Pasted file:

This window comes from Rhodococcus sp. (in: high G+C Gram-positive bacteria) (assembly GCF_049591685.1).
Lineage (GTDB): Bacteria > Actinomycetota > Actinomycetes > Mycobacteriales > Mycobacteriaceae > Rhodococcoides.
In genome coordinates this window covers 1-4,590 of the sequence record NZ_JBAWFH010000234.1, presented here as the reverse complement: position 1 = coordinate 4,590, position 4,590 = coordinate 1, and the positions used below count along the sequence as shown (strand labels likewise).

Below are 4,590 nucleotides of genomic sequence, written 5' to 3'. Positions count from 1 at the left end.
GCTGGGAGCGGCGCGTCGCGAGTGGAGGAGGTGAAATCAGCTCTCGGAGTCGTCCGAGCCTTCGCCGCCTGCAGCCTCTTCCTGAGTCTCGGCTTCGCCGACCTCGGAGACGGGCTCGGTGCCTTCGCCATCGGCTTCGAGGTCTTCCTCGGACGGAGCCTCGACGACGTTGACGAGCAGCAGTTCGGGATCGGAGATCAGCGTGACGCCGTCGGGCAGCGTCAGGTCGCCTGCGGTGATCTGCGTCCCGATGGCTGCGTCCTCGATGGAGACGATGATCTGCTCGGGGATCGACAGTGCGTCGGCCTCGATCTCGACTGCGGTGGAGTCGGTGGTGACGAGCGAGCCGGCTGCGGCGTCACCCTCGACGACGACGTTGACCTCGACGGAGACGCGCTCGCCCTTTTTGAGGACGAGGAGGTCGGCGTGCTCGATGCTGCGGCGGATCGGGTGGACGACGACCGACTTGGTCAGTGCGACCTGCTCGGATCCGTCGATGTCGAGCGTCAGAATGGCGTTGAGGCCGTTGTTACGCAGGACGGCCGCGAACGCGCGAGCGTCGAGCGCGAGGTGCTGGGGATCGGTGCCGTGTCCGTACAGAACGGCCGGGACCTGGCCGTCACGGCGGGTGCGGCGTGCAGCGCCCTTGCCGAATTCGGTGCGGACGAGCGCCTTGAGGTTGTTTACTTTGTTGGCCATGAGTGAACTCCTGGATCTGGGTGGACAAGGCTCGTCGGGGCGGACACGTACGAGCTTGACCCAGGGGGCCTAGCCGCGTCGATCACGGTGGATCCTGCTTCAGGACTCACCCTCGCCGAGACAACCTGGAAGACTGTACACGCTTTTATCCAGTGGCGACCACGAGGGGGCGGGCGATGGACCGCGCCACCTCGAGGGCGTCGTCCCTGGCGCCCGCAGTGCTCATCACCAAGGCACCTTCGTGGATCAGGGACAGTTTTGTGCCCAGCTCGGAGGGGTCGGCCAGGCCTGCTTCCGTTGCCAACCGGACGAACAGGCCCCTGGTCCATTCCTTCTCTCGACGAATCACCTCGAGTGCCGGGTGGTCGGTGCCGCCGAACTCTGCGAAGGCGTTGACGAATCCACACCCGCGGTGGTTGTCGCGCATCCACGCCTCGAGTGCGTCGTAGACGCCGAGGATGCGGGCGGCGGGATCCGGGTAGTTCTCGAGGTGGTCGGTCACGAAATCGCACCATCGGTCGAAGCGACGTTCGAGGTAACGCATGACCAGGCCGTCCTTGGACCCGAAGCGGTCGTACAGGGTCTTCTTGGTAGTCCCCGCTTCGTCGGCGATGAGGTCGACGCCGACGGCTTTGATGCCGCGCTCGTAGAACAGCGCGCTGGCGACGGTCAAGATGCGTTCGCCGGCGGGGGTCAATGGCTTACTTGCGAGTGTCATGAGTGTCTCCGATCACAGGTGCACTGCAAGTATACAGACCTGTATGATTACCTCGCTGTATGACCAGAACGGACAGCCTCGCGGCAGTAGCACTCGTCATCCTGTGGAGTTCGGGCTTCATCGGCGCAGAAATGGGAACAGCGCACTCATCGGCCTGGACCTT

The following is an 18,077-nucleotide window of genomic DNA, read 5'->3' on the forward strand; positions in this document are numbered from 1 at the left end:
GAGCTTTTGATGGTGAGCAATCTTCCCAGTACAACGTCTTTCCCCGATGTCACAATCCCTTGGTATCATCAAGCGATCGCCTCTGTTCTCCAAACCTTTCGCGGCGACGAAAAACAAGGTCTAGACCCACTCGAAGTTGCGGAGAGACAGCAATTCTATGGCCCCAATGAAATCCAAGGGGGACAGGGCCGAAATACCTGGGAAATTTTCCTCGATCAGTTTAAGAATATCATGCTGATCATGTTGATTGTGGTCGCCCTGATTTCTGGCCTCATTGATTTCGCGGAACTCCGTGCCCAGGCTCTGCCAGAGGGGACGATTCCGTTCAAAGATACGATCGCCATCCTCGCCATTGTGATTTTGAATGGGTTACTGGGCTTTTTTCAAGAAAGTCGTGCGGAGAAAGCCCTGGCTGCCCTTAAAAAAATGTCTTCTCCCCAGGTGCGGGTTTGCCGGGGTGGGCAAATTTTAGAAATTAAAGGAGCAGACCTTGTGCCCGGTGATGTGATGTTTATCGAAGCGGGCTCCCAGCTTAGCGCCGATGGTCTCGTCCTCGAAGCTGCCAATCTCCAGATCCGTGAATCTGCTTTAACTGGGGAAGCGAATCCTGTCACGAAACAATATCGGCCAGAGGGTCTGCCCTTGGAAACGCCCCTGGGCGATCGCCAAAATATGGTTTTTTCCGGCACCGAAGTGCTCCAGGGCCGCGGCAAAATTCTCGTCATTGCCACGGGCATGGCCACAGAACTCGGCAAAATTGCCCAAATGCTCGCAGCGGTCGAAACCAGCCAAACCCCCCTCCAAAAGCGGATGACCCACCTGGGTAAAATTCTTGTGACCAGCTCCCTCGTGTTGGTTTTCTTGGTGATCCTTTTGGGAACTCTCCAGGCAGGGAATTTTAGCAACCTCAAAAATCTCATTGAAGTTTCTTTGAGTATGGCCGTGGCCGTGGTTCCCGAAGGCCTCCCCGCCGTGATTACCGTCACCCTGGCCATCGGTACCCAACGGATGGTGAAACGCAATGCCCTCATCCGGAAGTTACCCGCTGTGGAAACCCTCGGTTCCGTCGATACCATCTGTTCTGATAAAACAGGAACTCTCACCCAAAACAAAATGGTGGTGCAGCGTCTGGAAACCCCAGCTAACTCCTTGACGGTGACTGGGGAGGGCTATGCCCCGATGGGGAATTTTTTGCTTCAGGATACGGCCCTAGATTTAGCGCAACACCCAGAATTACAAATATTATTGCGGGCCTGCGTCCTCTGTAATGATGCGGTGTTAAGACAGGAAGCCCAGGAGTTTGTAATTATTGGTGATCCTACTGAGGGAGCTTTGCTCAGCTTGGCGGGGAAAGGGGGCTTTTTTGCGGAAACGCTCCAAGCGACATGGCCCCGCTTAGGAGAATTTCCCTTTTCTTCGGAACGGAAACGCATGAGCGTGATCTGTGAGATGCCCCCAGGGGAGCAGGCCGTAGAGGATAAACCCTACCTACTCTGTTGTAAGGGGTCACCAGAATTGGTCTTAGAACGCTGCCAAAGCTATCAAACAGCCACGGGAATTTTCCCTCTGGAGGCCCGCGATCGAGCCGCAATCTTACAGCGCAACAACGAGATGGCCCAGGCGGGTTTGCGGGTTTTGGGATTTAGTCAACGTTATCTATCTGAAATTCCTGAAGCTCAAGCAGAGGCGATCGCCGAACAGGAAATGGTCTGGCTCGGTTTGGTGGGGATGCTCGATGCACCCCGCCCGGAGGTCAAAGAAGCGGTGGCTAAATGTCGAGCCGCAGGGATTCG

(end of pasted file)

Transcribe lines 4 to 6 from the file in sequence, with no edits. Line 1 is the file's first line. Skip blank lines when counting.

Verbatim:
Below are 4,590 nucleotides of genomic sequence, written 5' to 3'. Positions count from 1 at the left end.
GCTGGGAGCGGCGCGTCGCGAGTGGAGGAGGTGAAATCAGCTCTCGGAGTCGTCCGAGCCTTCGCCGCCTGCAGCCTCTTCCTGAGTCTCGGCTTCGCCGACCTCGGAGACGGGCTCGGTGCCTTCGCCATCGGCTTCGAGGTCTTCCTCGGACGGAGCCTCGACGACGTTGACGAGCAGCAGTTCGGGATCGGAGATCAGCGTGACGCCGTCGGGCAGCGTCAGGTCGCCTGCGGTGATCTGCGTCCCGATGGCTGCGTCCTCGATGGAGACGATGATCTGCTCGGGGATCGACAGTGCGTCGGCCTCGATCTCGACTGCGGTGGAGTCGGTGGTGACGAGCGAGCCGGCTGCGGCGTCACCCTCGACGACGACGTTGACCTCGACGGAGACGCGCTCGCCCTTTTTGAGGACGAGGAGGTCGGCGTGCTCGATGCTGCGGCGGATCGGGTGGACGACGACCGACTTGGTCAGTGCGACCTGCTCGGATCCGTCGATGTCGAGCGTCAGAATGGCGTTGAGGCCGTTGTTACGCAGGACGGCCGCGAACGCGCGAGCGTCGAGCGCGAGGTGCTGGGGATCGGTGCCGTGTCCGTACAGAACGGCCGGGACCTGGCCGTCACGGCGGGTGCGGCGTGCAGCGCCCTTGCCGAATTCGGTGCGGACGAGCGCCTTGAGGTTGTTTACTTTGTTGGCCATGAGTGAACTCCTGGATCTGGGTGGACAAGGCTCGTCGGGGCGGACACGTACGAGCTTGACCCAGGGGGCCTAGCCGCGTCGATCACGGTGGATCCTGCTTCAGGACTCACCCTCGCCGAGACAACCTGGAAGACTGTACACGCTTTTATCCAGTGGCGACCACGAGGGGGCGGGCGATGGACCGCGCCACCTCGAGGGCGTCGTCCCTGGCGCCCGCAGTGCTCATCACCAAGGCACCTTCGTGGATCAGGGACAGTTTTGTGCCCAGCTCGGAGGGGTCGGCCAGGCCTGCTTCCGTTGCCAACCGGACGAACAGGCCCCTGGTCCATTCCTTCTCTCGACGAATCACCTCGAGTGCCGGGTGGTCGGTGCCGCCGAACTCTGCGAAGGCGTTGACGAATCCACACCCGCGGTGGTTGTCGCGCATCCACGCCTCGAGTGCGTCGTAGACGCCGAGGATGCGGGCGGCGGGATCCGGGTAGTTCTCGAGGTGGTCGGTCACGAAATCGCACCATCGGTCGAAGCGACGTTCGAGGTAACGCATGACCAGGCCGTCCTTGGACCCGAAGCGGTCGTACAGGGTCTTCTTGGTAGTCCCCGCTTCGTCGGCGATGAGGTCGACGCCGACGGCTTTGATGCCGCGCTCGTAGAACAGCGCGCTGGCGACGGTCAAGATGCGTTCGCCGGCGGGGGTCAATGGCTTACTTGCGAGTGTCATGAGTGTCTCCGATCACAGGTGCACTGCAAGTATACAGACCTGTATGATTACCTCGCTGTATGACCAGAACGGACAGCCTCGCGGCAGTAGCACTCGTCATCCTGTGGAGTTCGGGCTTCATCGGCGCAGAAATGGGAACAGCGCACTCATCGGCCTGGACCTT

The following is an 18,077-nucleotide window of genomic DNA, read 5'->3' on the forward strand; positions in this document are numbered from 1 at the left end: